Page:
Effects of Solvent Composition and Hydrogen Pressure on the Catalytic Conversion of 1,2,4,5-Tetrachlorobenzene to Cyclohexane

Document Type


Publication Date



clean-up, dechlorination, dehalogenation, ethanol, hydrogenation, palladium, remediation, rhodium, soil, solvent extraction

Digital Object Identifier (DOI)



Toward the development of a “green” technology for cleaning soil contaminated by halogenated hydrophobic organic contaminants, here we demonstrate that combined use of palladium (Pd) and rhodium (Rh) catalysts enables the conversion of 1,2,4,5-tetrachlorobenzene (TeCB) to cyclohexane in mixtures of water and ethanol. We tested the hypotheses that, in batch reactors, (1) an increased ratio of water to ethanol in water/ethanol solvents would increase the reaction rates of both Pd-catalyzed hydrodehalogenation (HDH) and Rh-catalyzed hydrogenation, and (2) catalytic reaction rate coefficients would be constant above a hydrogen (H2) pressure threshold, but would decrease with decreasing H2 pressure below that threshold. These hypotheses were derived from a Langmuir–Hinshelwood model for the heterogeneous catalytic reactions. Complete conversion of TeCB to cyclohexane was achieved at all experimental conditions tested, suggesting that the proposed technology may be technically viable. Concentration data were consistent with an apparent first-order kinetic model in which Pd-catalyzed HDH and Rh-catalyzed hydrogenation occur in series. As expected, HDH and hydrogenation rate coefficients increased as the fraction of water in the solvent increased. However, contrary to expectations, HDH rate coefficients decreased when H2 pressure increased from 69 to 207 to 345 kPa. We attributed this to the displacement of TeCB by H2 on the catalyst surface at higher H2 pressures. No statistically significant effect of H2 pressure on hydrogenation rate coefficients was observed. The findings suggest that the proposed technology should be operated with at least 50% water in the solvent and a H2 pressure as low as 30–70 kPa.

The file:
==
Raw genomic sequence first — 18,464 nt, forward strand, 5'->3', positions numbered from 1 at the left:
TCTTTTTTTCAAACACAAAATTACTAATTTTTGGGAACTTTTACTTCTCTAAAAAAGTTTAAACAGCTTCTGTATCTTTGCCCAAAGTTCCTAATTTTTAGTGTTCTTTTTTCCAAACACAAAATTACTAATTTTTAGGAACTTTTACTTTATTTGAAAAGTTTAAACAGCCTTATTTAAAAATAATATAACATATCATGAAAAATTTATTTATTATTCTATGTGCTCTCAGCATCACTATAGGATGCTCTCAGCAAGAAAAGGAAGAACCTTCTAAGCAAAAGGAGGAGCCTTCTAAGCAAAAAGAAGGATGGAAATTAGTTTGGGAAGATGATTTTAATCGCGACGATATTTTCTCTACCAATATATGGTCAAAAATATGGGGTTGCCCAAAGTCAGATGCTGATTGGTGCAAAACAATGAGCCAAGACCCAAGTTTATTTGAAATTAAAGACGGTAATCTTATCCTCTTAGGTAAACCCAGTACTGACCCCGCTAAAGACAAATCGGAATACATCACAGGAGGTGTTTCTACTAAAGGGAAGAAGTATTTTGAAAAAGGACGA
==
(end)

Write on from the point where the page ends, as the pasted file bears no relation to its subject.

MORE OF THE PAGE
Was this content written or created while at USF?


Citation / Publisher Attribution

Environmental Engineering Science, v. 31, issue 3, p. 156-166